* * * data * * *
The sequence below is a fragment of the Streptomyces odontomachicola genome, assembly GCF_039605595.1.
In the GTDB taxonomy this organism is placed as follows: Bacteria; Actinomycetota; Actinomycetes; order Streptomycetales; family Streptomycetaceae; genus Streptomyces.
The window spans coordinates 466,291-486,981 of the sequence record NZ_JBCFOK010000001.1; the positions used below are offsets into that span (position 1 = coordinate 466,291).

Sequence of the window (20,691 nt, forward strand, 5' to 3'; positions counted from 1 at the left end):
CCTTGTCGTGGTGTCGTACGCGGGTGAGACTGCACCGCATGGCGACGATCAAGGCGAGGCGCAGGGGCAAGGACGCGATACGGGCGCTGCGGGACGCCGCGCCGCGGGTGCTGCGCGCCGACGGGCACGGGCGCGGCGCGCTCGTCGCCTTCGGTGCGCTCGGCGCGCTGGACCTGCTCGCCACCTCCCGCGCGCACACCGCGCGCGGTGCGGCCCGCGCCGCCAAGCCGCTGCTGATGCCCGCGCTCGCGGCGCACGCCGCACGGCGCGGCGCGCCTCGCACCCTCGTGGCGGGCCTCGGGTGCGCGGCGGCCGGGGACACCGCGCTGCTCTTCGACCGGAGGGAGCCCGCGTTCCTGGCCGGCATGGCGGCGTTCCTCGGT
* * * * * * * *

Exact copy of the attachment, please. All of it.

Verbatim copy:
The sequence below is a fragment of the Streptomyces odontomachicola genome, assembly GCF_039605595.1.
In the GTDB taxonomy this organism is placed as follows: Bacteria; Actinomycetota; Actinomycetes; order Streptomycetales; family Streptomycetaceae; genus Streptomyces.
The window spans coordinates 466,291-486,981 of the sequence record NZ_JBCFOK010000001.1; the positions used below are offsets into that span (position 1 = coordinate 466,291).

Sequence of the window (20,691 nt, forward strand, 5' to 3'; positions counted from 1 at the left end):
CCTTGTCGTGGTGTCGTACGCGGGTGAGACTGCACCGCATGGCGACGATCAAGGCGAGGCGCAGGGGCAAGGACGCGATACGGGCGCTGCGGGACGCCGCGCCGCGGGTGCTGCGCGCCGACGGGCACGGGCGCGGCGCGCTCGTCGCCTTCGGTGCGCTCGGCGCGCTGGACCTGCTCGCCACCTCCCGCGCGCACACCGCGCGCGGTGCGGCCCGCGCCGCCAAGCCGCTGCTGATGCCCGCGCTCGCGGCGCACGCCGCACGGCGCGGCGCGCCTCGCACCCTCGTGGCGGGCCTCGGGTGCGCGGCGGCCGGGGACACCGCGCTGCTCTTCGACCGGAGGGAGCCCGCGTTCCTGGCCGGCATGGCGGCGTTCCTCGGT